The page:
Medical Care for a Child
Most often, it is a parent or legal guardian who seeks medical treatment for a child under the age of eighteen. A parent or legal guardian also has the right to refuse medical treatment for a child if the procedure is neither urgent nor routine. However, in emergency circumstances, other people may be authorized to seek medical care and treatment for a minor child.
In most states, a simple written statement signed by a child’s parent or legal guardian is enough. The law is flexible on what information this document contains. It can be precise about the type of medical treatment or care another person can obtain for the minor child. Or, it can give open-ended permission to the other person to get whatever medical care is necessary.
In the case of an emergency, a medical provider and/or hospital generally can provide a minor child with emergency medical treatment as needed, even without consent by a parent or legal guardian. This usually occurs when the minor child is unresponsive and a parent is unavailable to consent to treatment. However, if a parent or guardian objects to life-saving treatment for a minor child, the state may be able to step in.
In some states, a minor child can consent to his or her own medical treatment or care. A minor over a certain age can usually consent to medical care relating to:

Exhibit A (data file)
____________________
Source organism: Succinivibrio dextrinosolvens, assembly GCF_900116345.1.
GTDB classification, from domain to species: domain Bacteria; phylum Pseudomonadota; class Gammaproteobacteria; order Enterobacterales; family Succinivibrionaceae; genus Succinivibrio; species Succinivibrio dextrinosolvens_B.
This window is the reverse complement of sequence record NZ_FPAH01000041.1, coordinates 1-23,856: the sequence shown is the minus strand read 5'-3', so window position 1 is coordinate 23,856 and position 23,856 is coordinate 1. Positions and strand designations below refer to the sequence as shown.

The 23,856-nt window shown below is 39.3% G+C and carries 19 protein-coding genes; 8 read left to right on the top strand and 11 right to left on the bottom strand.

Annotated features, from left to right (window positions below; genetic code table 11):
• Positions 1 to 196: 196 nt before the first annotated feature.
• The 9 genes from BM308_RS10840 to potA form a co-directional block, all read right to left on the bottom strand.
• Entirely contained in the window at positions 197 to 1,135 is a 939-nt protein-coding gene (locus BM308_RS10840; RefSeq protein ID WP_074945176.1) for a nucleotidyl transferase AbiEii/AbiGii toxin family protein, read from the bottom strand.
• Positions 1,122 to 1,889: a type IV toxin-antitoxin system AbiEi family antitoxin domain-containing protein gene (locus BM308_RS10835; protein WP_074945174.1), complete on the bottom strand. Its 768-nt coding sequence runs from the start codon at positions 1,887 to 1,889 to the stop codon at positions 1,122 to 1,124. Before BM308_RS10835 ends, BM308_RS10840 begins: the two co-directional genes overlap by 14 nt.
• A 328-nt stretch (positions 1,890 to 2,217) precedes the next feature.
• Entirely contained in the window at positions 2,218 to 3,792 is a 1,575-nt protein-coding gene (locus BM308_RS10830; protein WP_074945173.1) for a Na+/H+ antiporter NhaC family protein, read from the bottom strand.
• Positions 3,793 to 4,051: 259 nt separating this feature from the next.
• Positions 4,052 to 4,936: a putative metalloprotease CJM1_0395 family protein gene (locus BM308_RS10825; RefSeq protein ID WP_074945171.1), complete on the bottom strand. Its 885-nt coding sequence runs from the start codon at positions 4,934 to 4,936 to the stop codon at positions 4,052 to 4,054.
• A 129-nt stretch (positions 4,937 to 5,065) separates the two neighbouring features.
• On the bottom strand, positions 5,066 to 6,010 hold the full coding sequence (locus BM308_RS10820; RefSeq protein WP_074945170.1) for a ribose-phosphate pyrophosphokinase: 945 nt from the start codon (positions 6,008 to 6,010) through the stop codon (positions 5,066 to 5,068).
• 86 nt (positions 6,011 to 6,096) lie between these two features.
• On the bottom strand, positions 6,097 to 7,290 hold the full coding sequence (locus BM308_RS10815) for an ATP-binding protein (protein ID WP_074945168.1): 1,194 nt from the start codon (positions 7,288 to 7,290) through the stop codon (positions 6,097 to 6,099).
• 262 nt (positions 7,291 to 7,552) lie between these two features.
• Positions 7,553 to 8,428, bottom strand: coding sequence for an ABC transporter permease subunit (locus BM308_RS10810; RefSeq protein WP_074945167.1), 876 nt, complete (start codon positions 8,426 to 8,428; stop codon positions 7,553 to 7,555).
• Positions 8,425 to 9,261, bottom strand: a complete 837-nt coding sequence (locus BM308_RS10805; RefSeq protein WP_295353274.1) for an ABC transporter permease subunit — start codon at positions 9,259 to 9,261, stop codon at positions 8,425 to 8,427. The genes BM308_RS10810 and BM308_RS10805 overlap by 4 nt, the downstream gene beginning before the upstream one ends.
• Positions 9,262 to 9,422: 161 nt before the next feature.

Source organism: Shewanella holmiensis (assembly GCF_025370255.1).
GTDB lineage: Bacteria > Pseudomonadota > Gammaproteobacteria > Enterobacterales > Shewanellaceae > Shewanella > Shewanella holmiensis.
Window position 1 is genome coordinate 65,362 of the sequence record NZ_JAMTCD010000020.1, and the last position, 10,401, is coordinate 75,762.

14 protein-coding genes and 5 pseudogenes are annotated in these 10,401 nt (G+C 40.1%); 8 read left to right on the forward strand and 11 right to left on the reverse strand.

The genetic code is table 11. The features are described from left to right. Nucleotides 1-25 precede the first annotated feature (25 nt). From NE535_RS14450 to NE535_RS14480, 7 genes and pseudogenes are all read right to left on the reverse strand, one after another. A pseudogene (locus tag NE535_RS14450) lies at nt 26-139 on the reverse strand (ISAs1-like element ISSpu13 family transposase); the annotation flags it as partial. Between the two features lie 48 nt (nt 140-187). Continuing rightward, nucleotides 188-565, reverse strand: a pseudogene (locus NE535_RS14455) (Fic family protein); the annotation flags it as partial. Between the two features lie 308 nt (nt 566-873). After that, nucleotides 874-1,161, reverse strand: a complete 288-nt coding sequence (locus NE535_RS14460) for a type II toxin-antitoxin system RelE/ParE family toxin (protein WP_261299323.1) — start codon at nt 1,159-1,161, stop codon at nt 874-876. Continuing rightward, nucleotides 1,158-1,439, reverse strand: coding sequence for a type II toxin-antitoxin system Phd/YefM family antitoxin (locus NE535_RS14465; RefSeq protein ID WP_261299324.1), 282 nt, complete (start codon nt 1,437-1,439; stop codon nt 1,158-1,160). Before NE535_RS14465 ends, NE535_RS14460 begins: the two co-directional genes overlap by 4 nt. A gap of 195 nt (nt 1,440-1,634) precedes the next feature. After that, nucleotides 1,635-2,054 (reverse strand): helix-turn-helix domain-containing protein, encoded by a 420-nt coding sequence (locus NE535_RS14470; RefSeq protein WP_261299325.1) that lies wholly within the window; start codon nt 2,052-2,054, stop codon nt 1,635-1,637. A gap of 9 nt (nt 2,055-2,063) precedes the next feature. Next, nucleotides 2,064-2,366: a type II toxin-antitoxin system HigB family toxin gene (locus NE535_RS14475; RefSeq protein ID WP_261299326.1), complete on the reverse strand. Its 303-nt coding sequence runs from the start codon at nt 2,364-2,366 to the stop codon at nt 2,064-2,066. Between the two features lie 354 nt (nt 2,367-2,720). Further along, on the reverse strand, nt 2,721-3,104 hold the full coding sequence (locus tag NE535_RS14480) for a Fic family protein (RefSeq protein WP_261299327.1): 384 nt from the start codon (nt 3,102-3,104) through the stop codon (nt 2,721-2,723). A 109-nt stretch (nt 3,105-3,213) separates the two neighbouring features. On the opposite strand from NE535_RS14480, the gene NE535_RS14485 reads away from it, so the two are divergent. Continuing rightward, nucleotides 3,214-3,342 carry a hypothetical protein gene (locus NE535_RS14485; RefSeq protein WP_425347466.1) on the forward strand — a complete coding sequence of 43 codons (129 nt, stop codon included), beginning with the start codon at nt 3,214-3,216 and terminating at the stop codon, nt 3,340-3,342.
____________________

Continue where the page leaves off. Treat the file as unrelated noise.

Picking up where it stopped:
- Treating sexually transmitted diseases
- HIV testing
- Treating drug and alcohol addiction
- Prenatal care
- Treating mental health conditions
Typically, a minor child can consent to these types of medical treatment in their teenage years. Additionally, if they are emancipated under state law, they usually can consent to any sort of medical treatment or care.
In most states, only parents and legal guardians have access to their minor child’s medical records. A parent or legal guardian can also sign a release of medical information form to grant another person access, such as a caretaker. An emancipated child would have access to his or her own medical records, as well.